One of the biggest names in the world of non-publicly-traded real estate investment vehicles is catching a lot of heat for disappointing performance and what some clients see as excessive costs.
FINRA is now getting investor complaints that some BehringerHarvard accounts have lost 96% of their value over the last six years.
There's some suggestion that the funds were paying out unrealistic dividends, effectively returning principal to investors who might have thought they owned a longer-term chunk of real estate.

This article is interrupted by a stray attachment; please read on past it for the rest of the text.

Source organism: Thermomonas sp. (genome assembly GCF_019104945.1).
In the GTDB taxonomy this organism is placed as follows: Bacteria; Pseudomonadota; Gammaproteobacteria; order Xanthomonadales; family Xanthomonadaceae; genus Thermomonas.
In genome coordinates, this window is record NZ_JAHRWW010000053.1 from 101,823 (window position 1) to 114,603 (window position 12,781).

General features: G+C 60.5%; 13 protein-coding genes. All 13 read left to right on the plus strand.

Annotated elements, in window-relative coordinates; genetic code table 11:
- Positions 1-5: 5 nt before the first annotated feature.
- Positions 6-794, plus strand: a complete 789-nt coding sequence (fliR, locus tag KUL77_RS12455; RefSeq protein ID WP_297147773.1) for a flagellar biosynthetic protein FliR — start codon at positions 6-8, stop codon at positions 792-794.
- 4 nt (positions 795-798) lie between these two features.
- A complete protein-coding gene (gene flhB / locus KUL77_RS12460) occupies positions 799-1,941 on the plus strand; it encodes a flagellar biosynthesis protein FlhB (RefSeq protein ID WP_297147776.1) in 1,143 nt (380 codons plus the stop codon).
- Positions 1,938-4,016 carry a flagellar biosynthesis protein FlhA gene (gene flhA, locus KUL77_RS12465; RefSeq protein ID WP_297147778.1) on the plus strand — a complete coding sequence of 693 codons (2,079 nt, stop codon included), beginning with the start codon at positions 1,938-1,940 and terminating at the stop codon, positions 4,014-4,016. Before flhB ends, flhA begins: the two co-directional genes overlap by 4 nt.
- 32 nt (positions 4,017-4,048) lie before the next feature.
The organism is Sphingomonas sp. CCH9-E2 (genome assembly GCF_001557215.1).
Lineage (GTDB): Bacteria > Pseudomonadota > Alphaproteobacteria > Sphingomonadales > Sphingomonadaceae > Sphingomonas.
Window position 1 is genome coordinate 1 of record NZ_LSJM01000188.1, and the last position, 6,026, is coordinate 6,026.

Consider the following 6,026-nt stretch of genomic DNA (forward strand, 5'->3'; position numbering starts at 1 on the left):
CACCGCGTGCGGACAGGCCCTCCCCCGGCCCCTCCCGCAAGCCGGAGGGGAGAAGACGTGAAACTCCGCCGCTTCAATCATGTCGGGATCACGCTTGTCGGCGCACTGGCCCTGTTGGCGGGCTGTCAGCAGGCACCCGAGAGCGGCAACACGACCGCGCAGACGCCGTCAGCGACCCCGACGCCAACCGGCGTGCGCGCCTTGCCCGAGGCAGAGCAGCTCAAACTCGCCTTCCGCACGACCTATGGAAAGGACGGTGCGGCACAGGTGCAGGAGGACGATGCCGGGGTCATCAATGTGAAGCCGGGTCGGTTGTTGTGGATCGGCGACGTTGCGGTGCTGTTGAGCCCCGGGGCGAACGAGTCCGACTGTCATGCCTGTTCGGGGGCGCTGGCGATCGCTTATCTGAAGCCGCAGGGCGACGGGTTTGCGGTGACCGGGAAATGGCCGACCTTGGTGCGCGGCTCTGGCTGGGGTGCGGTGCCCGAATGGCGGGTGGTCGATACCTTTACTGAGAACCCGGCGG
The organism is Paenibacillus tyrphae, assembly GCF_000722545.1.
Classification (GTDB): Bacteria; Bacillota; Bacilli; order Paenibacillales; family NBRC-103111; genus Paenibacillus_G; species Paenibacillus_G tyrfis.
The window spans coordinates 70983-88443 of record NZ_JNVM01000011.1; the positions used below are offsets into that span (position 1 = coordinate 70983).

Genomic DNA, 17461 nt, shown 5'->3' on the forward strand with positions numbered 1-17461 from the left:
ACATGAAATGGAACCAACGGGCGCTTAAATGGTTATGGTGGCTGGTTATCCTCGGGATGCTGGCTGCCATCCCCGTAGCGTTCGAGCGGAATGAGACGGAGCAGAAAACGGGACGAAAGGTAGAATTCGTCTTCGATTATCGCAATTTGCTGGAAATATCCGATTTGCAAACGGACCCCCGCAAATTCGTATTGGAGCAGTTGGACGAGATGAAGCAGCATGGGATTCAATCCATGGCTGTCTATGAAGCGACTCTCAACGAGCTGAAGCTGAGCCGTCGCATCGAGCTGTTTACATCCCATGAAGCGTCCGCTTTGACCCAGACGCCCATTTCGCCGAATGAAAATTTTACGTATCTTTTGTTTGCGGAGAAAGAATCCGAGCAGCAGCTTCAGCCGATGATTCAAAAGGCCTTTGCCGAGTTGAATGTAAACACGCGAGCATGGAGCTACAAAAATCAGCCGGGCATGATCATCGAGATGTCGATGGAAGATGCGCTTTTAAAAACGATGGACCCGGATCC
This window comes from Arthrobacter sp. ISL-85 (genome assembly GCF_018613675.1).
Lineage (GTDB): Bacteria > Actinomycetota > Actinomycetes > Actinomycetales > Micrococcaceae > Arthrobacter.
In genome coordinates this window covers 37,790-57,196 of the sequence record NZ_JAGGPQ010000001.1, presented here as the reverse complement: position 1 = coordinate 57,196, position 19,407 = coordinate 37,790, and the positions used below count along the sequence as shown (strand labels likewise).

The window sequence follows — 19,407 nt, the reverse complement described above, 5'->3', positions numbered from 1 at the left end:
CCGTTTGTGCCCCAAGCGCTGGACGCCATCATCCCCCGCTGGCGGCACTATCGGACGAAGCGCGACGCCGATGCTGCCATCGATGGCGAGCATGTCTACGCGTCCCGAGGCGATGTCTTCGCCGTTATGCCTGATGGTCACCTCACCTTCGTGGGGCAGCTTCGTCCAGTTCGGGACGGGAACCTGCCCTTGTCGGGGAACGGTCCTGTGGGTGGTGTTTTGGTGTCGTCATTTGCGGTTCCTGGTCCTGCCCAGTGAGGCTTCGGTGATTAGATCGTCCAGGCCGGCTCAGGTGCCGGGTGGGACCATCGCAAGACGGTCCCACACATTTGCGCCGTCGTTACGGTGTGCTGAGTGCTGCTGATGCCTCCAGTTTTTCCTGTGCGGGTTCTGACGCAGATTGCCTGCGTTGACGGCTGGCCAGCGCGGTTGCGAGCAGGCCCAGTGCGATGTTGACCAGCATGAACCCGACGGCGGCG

With a reported $5.5 billion in BehringerHarvard securities in the market, there is plenty of pain to work through here if the firm -- or more likely, a smaller competitor -- scares investors away.
Liquidity failure contributed to the death of private debt-backed securities sponsors like Provident Royalties, which ominously enough at least one of the aggrieved investors was also sold into.
Provident's rise and implosion destroyed several brokerage firms that sold the securities. One of the biggest, Securities America, became a target for speculation that it, too, would have to shut down after absorbing a $400 million judgement last year.
As it happens, Securities America stopped selling BehringerHarvard in 2010 after the securities raised too many internal red flags.
Meanwhile, with FINRA cracking down hard on "unsuitable" private REIT sales, look to see more of this on the horizon.